Part Three: Chapter on Lecturing the Sutras
by You-Bin Chen
Excerpted from "A Discussion of Venerable Master Hsuan Hua's Contribution to Buddhism" by You-Bin Chen - Vajra Bodhi Sea Monthly Journal from June, 1966 to October, 1997.
The Master' lecture series on Verses and Commentary on the Shurangama Mantra lasted for eight years, from 1979 to 1987. Throughout all of Buddhist history this mantra has rarely been explained. Only Dharma Master Xu Fa of the Qing dynasty and Dharma Master Be Ting of Compassionate Cloud Monastery in Wu Lin ever explained it. Dharma Master Be Ting investigated the Esoteric Division and wrote the Commentary on Anointing the Crown in the Shurangama Sutra in 26 rolls, translating the Sanskrit into Chinese and further gave a thoroughly detailed explanation of the mantra. In Buddhism there are "five kinds of terms not translated" in sutras and mantras. because the secret languages of Buddhas is difficult for most other sages to comprehend, how much the less ordinary people. Although the custom is not to translate the mantras found in sutras, still, people have different things to say about it. Some people think that translating the meaning of mantras has twenty-four kinds of benefits. And so when the Master came in possession of a copy of the "Commentary on the Shurangama Mantra" in 1949, he records: I obtained what I'd never had before. I continually investigated that thorough explanation of the esoteric, carrying it always with me and never being apart from it. He also said for the Proper Dharma to remain long in the world, and to stop the deviant discourses once and for all, people must join together and enter the ultimately firm great samadhi.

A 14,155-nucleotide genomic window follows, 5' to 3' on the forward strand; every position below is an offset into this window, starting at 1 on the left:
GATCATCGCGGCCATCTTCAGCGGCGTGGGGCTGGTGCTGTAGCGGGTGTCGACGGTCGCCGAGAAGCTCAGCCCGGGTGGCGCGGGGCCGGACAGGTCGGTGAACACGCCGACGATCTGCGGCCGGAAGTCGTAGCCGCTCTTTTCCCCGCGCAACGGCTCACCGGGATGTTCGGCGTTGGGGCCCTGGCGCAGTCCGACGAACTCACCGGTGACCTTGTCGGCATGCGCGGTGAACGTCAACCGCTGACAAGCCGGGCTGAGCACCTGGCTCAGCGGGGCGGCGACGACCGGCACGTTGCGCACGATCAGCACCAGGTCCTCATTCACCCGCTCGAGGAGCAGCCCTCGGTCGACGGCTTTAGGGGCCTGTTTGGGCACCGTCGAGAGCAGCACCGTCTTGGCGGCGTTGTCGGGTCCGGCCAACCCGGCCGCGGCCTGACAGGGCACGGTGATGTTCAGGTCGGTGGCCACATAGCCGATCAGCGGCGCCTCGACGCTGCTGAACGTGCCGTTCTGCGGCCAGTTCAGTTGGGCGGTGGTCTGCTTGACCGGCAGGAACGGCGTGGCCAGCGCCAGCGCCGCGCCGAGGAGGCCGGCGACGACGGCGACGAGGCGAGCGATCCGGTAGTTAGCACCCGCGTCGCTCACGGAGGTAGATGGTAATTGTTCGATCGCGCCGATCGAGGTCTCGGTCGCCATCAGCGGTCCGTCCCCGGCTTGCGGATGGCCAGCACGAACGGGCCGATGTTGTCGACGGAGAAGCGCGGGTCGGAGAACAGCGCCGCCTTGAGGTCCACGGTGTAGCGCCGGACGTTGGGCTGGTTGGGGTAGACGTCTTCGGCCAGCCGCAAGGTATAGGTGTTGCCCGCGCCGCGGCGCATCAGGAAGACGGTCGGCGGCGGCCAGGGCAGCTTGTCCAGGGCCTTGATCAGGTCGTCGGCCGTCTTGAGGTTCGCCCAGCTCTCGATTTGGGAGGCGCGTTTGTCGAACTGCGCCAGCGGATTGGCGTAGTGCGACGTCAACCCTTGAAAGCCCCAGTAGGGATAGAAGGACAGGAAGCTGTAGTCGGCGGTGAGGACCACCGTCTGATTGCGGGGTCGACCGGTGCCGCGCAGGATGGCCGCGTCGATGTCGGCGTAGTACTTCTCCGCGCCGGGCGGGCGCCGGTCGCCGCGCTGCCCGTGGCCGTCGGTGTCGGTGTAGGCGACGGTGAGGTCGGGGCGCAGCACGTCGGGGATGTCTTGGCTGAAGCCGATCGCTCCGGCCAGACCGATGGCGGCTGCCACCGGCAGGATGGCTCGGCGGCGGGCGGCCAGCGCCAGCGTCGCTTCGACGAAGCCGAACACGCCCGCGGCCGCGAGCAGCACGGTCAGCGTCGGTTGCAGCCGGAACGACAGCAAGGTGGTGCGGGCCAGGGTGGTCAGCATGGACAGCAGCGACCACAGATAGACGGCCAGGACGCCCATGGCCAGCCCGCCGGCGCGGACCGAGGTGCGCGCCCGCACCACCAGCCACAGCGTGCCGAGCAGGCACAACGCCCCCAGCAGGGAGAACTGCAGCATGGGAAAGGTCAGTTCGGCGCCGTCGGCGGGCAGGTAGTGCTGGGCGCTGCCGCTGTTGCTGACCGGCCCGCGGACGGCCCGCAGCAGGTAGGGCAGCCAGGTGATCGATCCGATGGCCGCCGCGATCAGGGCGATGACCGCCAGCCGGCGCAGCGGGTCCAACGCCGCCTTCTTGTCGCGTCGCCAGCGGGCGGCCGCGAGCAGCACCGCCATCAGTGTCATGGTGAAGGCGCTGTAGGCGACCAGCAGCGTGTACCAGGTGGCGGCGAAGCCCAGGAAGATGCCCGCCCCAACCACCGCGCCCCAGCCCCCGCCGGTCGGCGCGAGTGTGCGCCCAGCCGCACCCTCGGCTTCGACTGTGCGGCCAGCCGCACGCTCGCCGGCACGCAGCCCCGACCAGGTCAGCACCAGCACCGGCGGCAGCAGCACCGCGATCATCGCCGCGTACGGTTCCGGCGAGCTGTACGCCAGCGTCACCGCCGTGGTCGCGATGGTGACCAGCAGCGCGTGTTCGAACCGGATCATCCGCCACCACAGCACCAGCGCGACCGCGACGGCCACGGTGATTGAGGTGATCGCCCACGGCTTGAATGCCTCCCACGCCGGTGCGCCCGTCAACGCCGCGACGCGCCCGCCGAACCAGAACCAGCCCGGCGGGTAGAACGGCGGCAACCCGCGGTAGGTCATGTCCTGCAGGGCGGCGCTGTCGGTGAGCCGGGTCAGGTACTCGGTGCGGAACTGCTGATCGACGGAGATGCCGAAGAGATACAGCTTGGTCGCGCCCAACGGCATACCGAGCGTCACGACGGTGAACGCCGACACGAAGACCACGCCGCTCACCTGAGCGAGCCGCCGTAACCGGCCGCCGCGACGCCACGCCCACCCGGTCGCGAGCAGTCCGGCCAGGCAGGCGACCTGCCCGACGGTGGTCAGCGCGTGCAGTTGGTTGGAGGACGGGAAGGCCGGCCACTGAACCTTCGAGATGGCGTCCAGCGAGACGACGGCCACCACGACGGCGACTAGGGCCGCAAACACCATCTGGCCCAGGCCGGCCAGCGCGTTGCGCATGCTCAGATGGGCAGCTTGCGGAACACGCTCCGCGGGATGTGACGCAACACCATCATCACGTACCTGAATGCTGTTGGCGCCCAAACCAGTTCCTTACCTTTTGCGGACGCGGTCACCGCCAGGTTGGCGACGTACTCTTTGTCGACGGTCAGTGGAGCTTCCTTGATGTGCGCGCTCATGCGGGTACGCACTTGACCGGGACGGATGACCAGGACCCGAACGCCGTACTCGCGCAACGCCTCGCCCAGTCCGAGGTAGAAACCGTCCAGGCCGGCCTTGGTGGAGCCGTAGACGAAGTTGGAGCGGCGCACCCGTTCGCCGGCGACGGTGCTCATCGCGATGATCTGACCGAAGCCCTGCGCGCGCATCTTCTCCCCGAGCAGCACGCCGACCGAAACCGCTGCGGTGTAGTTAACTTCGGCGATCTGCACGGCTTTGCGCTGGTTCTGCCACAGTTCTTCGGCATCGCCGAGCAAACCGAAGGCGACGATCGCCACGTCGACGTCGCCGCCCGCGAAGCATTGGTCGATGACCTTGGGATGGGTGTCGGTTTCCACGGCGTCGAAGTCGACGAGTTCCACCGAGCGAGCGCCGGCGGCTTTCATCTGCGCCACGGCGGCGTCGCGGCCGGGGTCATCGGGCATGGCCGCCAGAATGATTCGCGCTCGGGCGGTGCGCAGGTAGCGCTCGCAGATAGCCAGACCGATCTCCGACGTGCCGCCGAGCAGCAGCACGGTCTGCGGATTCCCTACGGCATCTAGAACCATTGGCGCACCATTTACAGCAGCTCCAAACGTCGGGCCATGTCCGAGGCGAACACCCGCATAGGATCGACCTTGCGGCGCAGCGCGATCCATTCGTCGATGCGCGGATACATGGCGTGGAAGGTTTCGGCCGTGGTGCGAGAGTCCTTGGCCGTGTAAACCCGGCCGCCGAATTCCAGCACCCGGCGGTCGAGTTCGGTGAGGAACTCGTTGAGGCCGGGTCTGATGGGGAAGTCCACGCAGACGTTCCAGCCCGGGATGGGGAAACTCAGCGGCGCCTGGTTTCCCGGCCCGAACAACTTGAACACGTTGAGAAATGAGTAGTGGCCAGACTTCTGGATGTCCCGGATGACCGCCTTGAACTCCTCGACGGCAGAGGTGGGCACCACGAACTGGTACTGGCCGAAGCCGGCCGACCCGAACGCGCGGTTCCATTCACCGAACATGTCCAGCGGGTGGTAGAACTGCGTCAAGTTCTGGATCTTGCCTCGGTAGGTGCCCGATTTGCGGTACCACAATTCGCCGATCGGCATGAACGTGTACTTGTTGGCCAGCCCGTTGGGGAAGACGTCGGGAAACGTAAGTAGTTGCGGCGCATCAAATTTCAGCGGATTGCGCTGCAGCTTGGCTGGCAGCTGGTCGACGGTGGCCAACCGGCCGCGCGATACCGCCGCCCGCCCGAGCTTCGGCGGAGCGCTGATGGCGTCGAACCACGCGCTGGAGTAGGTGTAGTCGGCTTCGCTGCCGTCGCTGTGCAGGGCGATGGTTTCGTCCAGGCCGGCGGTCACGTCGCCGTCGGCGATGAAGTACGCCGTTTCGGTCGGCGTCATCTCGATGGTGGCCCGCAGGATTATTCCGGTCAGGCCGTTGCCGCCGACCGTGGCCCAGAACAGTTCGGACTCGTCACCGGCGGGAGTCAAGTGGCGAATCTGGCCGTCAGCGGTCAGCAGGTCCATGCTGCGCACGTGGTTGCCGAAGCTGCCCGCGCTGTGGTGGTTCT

Later, after the Master came to America, he himself explained the Shurangama Mantra, using seven-characters per line verses to explain each of the 554 lines and further gave a modem-language commentary. Truly this masterpiece is something "never done before." It is exceptionally valuable. The Master said: